August 06, 2005

Islamic cultural centre coming to the Netherlands

by Michel Hoebink, 3 August 2005

Four districts in the western part Amsterdam are joining forces to create an Islamic cultural institute. If all goes according to plan, the first activities should take place towards the end of this year.

Amsterdam initiative

The city initiative was taken by a group of public figures from indigenous Dutch and immigrant Muslim backgrounds. Two of them represent large national Muslim organisations: Haci Karacaer is director of the Turkish group Milli Görös and Ahmed Marcouch is from the Union of Moroccan Mosques in the Netherlands.

The men describe their project as a reaction to negative publicity in the Netherlands - and particularly in Amsterdam – for the Islamic religion and the wider Muslim community.

Based on a French example

The centre will be modelled on the Institut du Monde Arabe in Paris, a joint project between France’s government and the Arab League. Since it was established in 1987, the Institut has become a successful place for the French and Arab worlds to meet. Like its French counterpart, the Amsterdam institute intends to provide a space for exhibitions and education, arranged in conjunction with museums from all over the Muslim world.

Educate and inform

It will also be a place for debate, say the founders, who plan a “free space for discussion in favour of the emancipation of Muslims in the Netherlands.” International speakers will be invited to debate many subjects: the development of Islam in the future, for instance.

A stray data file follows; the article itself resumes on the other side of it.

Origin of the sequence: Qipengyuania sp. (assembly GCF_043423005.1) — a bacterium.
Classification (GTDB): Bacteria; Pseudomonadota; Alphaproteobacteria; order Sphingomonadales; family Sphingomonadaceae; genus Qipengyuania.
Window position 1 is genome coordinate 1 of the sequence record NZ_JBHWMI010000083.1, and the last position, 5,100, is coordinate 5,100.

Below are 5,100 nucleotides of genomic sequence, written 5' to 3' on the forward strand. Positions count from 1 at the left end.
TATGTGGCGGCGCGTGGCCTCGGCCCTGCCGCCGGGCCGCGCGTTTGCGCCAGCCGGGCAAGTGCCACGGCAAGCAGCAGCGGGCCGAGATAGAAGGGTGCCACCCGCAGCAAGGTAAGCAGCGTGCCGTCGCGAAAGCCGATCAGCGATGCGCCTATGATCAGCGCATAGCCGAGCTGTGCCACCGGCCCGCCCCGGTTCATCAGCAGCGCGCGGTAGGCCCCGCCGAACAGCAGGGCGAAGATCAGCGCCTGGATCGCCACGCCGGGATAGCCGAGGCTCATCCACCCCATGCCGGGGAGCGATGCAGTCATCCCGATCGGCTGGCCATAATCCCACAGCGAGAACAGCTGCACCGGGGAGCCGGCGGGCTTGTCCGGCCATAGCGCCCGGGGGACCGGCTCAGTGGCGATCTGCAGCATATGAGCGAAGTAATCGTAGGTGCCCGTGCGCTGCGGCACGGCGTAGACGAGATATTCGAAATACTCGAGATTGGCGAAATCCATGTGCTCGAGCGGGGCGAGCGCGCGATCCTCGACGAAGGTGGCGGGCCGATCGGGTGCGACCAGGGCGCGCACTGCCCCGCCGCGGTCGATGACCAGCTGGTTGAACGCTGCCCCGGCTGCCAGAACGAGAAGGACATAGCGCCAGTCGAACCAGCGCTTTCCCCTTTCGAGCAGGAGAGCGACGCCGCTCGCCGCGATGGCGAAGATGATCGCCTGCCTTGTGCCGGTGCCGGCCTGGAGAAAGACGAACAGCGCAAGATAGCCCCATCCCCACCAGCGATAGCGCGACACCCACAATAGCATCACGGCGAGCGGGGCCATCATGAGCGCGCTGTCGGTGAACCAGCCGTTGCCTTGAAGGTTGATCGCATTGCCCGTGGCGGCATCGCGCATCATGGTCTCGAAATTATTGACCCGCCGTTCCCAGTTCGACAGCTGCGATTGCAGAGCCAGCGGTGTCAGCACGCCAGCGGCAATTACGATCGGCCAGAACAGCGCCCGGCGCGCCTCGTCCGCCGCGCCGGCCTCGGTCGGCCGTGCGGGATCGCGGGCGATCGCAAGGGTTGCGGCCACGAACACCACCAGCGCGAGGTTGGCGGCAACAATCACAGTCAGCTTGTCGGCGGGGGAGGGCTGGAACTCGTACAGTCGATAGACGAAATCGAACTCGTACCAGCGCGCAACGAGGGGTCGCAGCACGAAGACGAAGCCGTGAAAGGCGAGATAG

The first talks are scheduled to take place in September at a temporary location. The organisers hope to find a permanent base for the institute before the end of next year, preferably in Amsterdam West, home to many of the city’s Muslims.

The educational element of the project will consist mainly of informing young Muslims about different ideological trends within Islam. Hans Luiten, another of the scheme’s organisers, speaks of an “enormous hunger for knowledge” among young Muslims. He says there is considerable support for the initiative from the Muslim community and also from Amsterdam’s mayor, Job Cohen.

Co-founder Mustapha Baba thinks that the building should capture the right atmosphere using architecture with Moorish influences. “But don’t worry,” he says, “not with 26 minarets on the roof.”

Original idea

The initiative has also come in response to an earlier invitation by the Dutch government. At the beginning of June, Prime Minister Jan Peter Balkenende suggested that a cultural institute would encourage the integration of immigrants with an Arabic background.

Mr Balkenende’s suggestion, in turn, was inspired by Henk Propper, former director of the Dutch cultural institute in Paris. While there, Mr Propper became a fan of the Institut du Monde Arabe, and when he returned to his home country he managed to mobilise policymakers into supporting his idea for a similar establishment here: